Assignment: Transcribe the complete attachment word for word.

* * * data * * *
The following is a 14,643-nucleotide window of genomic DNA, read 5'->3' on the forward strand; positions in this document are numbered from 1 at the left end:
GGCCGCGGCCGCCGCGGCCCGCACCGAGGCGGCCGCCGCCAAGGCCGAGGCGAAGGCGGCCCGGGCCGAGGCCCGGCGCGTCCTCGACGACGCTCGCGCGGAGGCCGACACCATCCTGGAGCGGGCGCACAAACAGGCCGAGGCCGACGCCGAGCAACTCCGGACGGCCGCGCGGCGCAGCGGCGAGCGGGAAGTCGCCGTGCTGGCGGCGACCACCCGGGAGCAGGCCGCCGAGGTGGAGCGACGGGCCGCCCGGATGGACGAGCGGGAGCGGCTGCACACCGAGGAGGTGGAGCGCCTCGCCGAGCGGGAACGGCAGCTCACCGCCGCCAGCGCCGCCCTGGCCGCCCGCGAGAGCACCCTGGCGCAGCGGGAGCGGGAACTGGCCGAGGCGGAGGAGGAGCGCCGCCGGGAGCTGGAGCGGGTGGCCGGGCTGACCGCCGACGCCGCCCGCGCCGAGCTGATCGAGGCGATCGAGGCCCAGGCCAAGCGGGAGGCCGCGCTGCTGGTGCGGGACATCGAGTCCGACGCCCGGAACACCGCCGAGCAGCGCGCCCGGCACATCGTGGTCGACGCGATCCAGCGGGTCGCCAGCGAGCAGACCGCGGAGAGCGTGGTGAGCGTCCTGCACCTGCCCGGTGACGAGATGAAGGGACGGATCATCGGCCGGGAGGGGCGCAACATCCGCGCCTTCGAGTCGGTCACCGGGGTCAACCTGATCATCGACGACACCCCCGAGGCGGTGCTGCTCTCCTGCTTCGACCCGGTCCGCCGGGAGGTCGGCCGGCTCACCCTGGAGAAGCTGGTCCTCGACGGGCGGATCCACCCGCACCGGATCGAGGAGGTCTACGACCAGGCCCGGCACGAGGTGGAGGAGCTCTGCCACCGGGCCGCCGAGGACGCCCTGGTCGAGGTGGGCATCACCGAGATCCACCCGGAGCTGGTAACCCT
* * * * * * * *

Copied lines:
The following is a 14,643-nucleotide window of genomic DNA, read 5'->3' on the forward strand; positions in this document are numbered from 1 at the left end:
GGCCGCGGCCGCCGCGGCCCGCACCGAGGCGGCCGCCGCCAAGGCCGAGGCGAAGGCGGCCCGGGCCGAGGCCCGGCGCGTCCTCGACGACGCTCGCGCGGAGGCCGACACCATCCTGGAGCGGGCGCACAAACAGGCCGAGGCCGACGCCGAGCAACTCCGGACGGCCGCGCGGCGCAGCGGCGAGCGGGAAGTCGCCGTGCTGGCGGCGACCACCCGGGAGCAGGCCGCCGAGGTGGAGCGACGGGCCGCCCGGATGGACGAGCGGGAGCGGCTGCACACCGAGGAGGTGGAGCGCCTCGCCGAGCGGGAACGGCAGCTCACCGCCGCCAGCGCCGCCCTGGCCGCCCGCGAGAGCACCCTGGCGCAGCGGGAGCGGGAACTGGCCGAGGCGGAGGAGGAGCGCCGCCGGGAGCTGGAGCGGGTGGCCGGGCTGACCGCCGACGCCGCCCGCGCCGAGCTGATCGAGGCGATCGAGGCCCAGGCCAAGCGGGAGGCCGCGCTGCTGGTGCGGGACATCGAGTCCGACGCCCGGAACACCGCCGAGCAGCGCGCCCGGCACATCGTGGTCGACGCGATCCAGCGGGTCGCCAGCGAGCAGACCGCGGAGAGCGTGGTGAGCGTCCTGCACCTGCCCGGTGACGAGATGAAGGGACGGATCATCGGCCGGGAGGGGCGCAACATCCGCGCCTTCGAGTCGGTCACCGGGGTCAACCTGATCATCGACGACACCCCCGAGGCGGTGCTGCTCTCCTGCTTCGACCCGGTCCGCCGGGAGGTCGGCCGGCTCACCCTGGAGAAGCTGGTCCTCGACGGGCGGATCCACCCGCACCGGATCGAGGAGGTCTACGACCAGGCCCGGCACGAGGTGGAGGAGCTCTGCCACCGGGCCGCCGAGGACGCCCTGGTCGAGGTGGGCATCACCGAGATCCACCCGGAGCTGGTAACCCT